In July 2006, the head of a pig was rolled into a mosque in Lewiston during prayers. That act, targeting the Somali Muslim community, was seen as a profound desecration. Facing criminal charges, the man responsible, 33-year-old Lewiston resident Brent Matthews, claimed it was a prank and his attorney described it as an act of stupidity, not a hate crime.

Novelist Elizabeth Strout’s latest novel, The Burgess Boys, retells that story, adhering to some facts but fictionalizing the characters and place. Now we have Zach Olson, a shy and solitary 19-year-old member of the Burgess family and resident of the fictional Shirley Falls, a post-industrial mill town, like Lewiston, in the throes of transition.

Strout knows Maine well. She grew up in the state and still maintains a residence. Shirley Falls has been the setting for other Strout novels. A town in decline, forced to adapt in unpredicted ways may be a good metaphor for life changes in families she describes, like the Burgesses. 

The Burgess boys, Jim and Bob, left Shirley Falls for college and then careers in law. Relocated to New York, they are as different in their practices as they are in personality.

Jim is narcissistic and sure of himself; Bob is withdrawn and full of self-doubt.  And with good cause.  The family story is that it was he, as a young child waiting in the car with his twin Susan, who allowed the vehicle to roll down the driveway while his father was standing alongside, striking and killing him. Bob lives with profound guilt, feeling responsible for his death.

Susan stayed put in Shirley Falls. Her ex-, Zach’s father, moved away and has little contact with his son. Both Susan and Zach seem depressed. After Zach rolls a pig’s head into a storefront mosque, the Burgess boys come back to help. They are outsiders now, and we see with their perspective how the town has changed.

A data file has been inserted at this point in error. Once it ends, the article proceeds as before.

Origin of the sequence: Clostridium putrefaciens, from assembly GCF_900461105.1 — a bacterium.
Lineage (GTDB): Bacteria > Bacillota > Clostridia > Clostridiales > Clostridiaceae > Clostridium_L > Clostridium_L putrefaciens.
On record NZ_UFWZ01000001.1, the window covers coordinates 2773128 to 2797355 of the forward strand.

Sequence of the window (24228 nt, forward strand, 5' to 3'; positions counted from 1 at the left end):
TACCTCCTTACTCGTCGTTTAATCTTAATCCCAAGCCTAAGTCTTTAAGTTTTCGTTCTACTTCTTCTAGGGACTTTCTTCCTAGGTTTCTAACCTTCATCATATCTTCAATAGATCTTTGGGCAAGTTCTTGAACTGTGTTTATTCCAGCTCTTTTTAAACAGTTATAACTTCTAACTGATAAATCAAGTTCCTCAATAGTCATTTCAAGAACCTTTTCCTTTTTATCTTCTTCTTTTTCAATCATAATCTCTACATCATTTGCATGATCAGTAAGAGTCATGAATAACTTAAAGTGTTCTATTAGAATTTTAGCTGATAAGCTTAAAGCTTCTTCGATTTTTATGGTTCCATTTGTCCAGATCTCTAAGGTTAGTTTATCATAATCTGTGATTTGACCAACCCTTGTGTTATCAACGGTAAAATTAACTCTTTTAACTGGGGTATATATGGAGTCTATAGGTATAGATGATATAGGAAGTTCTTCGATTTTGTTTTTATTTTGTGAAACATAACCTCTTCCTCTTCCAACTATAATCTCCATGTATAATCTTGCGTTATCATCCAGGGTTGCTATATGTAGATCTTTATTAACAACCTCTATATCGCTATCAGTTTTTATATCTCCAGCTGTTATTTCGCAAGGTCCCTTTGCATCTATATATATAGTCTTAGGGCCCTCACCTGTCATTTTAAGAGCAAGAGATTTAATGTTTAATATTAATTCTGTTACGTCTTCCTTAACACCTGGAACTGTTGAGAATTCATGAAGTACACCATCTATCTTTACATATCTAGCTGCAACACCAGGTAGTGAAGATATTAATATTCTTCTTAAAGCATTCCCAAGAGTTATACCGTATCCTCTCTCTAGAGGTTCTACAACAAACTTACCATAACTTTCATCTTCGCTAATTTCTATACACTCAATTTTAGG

Through the book’s narratives—family and community members speaking—we learn details relevant to the real situation. The Somali community in Lewiston consists of Bantus and Somalis who were allowed, beginning in 2003, to emigrate to the United States as political refugees, fleeing from a homeland torn by civil war. Originally placed in urban areas, many families looked for smaller towns as better setting for raising children. Lewiston was considered family-friendly.

Over a six-year period, 3,500 arrived. Lewiston now has the largest concentration of Somalis in America. Strout helps us imagine their lives and the effects of trauma; these refugees survived atrocities like internment, starvation, rape and having family members murdered.

She also shows us some of the reactions, like a rally by a white supremacist group. In the actual event, Brent Matthews was alleged to have made racially biased postings on his My Space page. Less than a year after the incident, he killed himself.

Strout’s book has a less tragic ending, although one with a lot of loose ends.  We are left to puzzle over what will become of Zach and the Burgesses, with relationships and careers in transition. There is some common psychological ground hinted at for all the parties involved.

In childhood, Brent Matthews lost a younger sister, struck by a car. The Burgess siblings lost their dad that way, and Zach lost his through the divorce of his parents. The Somalis have lost numerous family members to death, “disappearance” and relocation.

The loss of loved ones, it would seem, creates profound feelings of anger, grief, guilt and fear. Surviving requires rebuilding faith in life, believing it will be worth living. The Burgess Boys illuminates that effort.